Gardening is one of those activities that appeals to a wide arrange of personalities, and can be done by pretty much anyone. Working in the open air can be hugely beneficial to mental health, as it stimulates the senses and allows you to reconnect to nature. In addition, tending plants and watching them grow can add a sense of purpose and satisfaction to life.
Working in a garden can also add an element of physical exercise to the daily routine, helping participants stay fit and healthy. Another great thing about gardening is the fact that it can be done to suit the gardener’s abilities, tastes, available time and state of health. This makes it an ideal activity for care home residents to become involved in, especially in the Spring. Some dedicated activity now, planting up flower beds and getting rid of the weeds, will result in a stunning garden, full of colour and interest, come the Summer months.
More and more care homes are offering gardening activities, clubs and involvement for residents who are keen to get their hands dirty. Gardening can be especially beneficial for people living with dementia, as it offers a familiar, gentle pastime in a quiet, relaxing environment. For those who find it hard to bend and lift, gardens can be adapted to help – for example, raised beds, container gardening and modified tools.
Raised beds are just one way to help residents enjoy horticulture without having to bend down to dig soil, pull out weeds or plant bulbs. It is very easy to create raised beds using bricks, pallets or similar to bring the height of the soli up to a person’s seated level. Alternatively, residents might like to create and tend smaller gardens in containers, such as garden pots, hanging baskets or seed trays This works well when growing herbs and seasonal flowers, as they can be changed and re-planted regularly to maintain interest. Try to ensure as much of the garden as possible can be accessed by wheelchair to enable people with limited mobility to join in.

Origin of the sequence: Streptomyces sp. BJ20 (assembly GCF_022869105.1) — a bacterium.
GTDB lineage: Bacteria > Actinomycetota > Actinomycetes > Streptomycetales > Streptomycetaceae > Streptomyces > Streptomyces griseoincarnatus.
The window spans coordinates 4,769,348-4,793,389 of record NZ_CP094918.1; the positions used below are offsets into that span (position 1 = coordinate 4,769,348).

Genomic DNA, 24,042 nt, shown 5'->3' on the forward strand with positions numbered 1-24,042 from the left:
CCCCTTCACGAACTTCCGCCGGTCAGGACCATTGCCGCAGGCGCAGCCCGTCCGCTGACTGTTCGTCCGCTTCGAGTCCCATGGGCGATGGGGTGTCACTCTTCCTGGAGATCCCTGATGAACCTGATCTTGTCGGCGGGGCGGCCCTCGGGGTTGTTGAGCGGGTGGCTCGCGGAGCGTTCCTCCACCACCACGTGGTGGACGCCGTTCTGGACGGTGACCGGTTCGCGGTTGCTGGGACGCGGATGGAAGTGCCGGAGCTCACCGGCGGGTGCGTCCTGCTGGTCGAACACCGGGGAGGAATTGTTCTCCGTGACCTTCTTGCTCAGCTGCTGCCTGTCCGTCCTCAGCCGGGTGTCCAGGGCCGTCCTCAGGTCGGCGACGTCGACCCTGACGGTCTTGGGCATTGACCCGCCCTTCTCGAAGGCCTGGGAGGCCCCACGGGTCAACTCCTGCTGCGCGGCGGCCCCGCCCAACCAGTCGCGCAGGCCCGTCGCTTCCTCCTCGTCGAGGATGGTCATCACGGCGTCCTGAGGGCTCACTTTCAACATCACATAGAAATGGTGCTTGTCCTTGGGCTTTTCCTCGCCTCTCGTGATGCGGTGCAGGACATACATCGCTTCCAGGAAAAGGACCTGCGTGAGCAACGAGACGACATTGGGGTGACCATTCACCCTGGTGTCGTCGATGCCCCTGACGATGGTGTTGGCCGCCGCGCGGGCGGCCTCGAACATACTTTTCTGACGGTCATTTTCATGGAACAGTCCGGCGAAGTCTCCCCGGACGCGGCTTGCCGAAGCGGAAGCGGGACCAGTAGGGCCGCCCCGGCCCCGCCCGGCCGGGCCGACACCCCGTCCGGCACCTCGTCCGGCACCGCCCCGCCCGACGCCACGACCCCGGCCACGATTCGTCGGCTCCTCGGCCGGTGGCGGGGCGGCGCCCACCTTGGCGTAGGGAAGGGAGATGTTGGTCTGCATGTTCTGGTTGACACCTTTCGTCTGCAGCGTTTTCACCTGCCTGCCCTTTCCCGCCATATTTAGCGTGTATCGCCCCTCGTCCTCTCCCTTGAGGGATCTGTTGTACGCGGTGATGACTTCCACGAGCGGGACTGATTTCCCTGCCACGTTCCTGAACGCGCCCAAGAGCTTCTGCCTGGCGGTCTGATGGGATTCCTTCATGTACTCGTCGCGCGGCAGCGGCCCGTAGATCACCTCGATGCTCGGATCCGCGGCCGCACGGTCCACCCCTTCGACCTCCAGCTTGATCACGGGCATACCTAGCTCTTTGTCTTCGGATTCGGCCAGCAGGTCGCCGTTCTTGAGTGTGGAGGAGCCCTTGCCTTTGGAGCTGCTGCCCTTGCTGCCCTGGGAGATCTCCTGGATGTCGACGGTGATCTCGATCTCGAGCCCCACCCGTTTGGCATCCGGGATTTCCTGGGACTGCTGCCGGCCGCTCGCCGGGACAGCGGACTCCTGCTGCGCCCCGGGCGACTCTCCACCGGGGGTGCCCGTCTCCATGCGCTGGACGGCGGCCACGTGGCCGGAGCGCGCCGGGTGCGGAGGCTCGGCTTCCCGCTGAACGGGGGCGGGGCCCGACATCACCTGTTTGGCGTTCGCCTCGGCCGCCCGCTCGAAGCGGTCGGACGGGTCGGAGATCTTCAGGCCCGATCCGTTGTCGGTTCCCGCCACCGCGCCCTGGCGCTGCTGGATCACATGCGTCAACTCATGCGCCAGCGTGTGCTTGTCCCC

Resting and relaxation areas
Add plenty of resting points in the garden for residents to take a break from the gardening when they need to; Benches placed in the shade are a good start, along with garden recliners for people to sit and admire their hard work. If you have a pond, patio or water feature, this can be a good place to create a rest and relaxation area. Have plenty of water and cool drinks on hand, especially in warmer weather. Encourage residents to only go out to do gardening in the cooler parts of the day – earlier in the morning or late afternoon will help avoid the heat of the midday sun. Always have a member of staff on hand to help people if they become tired or unwell.
The right kit
Older and vulnerable residents should always protect their skin by wearing a hat with a wide brim to keep the sun off their faces. Other essential protective gear includes sturdy shoes or boots and gardening gloves. Labels to identify what plants there are, and when they bloom can help people keep track of what the garden contains. Make sure that the gardeners know what they need to do and how to use the tools safely. Another option is to do some indoor gardening, which requires items like flowerpots, compost, small tools and seeds or bulbs.
Sensory and memory gardens
Many care homes already have special areas on their grounds for either a sensory garden or a memory garden. If yours does not, it could be a good idea to consider adding one. A sensory garden contains plants, ornaments, furniture and other items that engage all the senses. So, there might be colourful shrubs, scented herbs, fruit bushes that have edible berries to pick and eat, fountains or flowing water features and tall grasses that swish in the breeze.
Memory gardens contain multiple elements that aim to stimulate memories of pleasant times and familiar plants that are easy to care for and identify. Fish in a pond can also provide interest and give residents something to watch as they sit in the sun. Both types of gardens will benefit from seating, flat paths and wide walkways for ease of getting around them.